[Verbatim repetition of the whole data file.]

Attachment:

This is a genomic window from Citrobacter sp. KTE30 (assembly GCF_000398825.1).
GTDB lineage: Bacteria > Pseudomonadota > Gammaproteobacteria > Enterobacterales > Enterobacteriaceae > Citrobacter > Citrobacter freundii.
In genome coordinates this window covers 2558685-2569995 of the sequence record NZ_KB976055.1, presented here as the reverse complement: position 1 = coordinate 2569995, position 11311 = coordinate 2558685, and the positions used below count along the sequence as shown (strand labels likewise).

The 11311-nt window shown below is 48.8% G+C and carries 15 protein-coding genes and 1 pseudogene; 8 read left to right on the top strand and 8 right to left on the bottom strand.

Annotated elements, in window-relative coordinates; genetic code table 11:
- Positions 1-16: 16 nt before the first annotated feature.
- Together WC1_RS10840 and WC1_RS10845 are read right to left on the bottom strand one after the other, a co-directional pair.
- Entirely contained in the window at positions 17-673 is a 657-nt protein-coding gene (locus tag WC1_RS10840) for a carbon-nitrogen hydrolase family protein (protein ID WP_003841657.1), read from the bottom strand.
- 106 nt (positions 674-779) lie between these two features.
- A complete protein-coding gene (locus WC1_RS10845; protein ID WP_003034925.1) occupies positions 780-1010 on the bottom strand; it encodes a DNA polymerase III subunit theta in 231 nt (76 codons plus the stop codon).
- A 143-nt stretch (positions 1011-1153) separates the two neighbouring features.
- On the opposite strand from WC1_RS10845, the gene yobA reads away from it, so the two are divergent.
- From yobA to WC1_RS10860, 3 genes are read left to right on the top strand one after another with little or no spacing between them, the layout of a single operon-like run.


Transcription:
This is a genomic window from Citrobacter sp. KTE30 (assembly GCF_000398825.1).
GTDB lineage: Bacteria > Pseudomonadota > Gammaproteobacteria > Enterobacterales > Enterobacteriaceae > Citrobacter > Citrobacter freundii.
In genome coordinates this window covers 2558685-2569995 of the sequence record NZ_KB976055.1, presented here as the reverse complement: position 1 = coordinate 2569995, position 11311 = coordinate 2558685, and the positions used below count along the sequence as shown (strand labels likewise).

The 11311-nt window shown below is 48.8% G+C and carries 15 protein-coding genes and 1 pseudogene; 8 read left to right on the top strand and 8 right to left on the bottom strand.

Annotated elements, in window-relative coordinates; genetic code table 11:
- Positions 1-16: 16 nt before the first annotated feature.
- Together WC1_RS10840 and WC1_RS10845 are read right to left on the bottom strand one after the other, a co-directional pair.
- Entirely contained in the window at positions 17-673 is a 657-nt protein-coding gene (locus tag WC1_RS10840) for a carbon-nitrogen hydrolase family protein (protein ID WP_003841657.1), read from the bottom strand.
- 106 nt (positions 674-779) lie between these two features.
- A complete protein-coding gene (locus WC1_RS10845; protein ID WP_003034925.1) occupies positions 780-1010 on the bottom strand; it encodes a DNA polymerase III subunit theta in 231 nt (76 codons plus the stop codon).
- A 143-nt stretch (positions 1011-1153) separates the two neighbouring features.
- On the opposite strand from WC1_RS10845, the gene yobA reads away from it, so the two are divergent.
- From yobA to WC1_RS10860, 3 genes are read left to right on the top strand one after another with little or no spacing between them, the layout of a single operon-like run.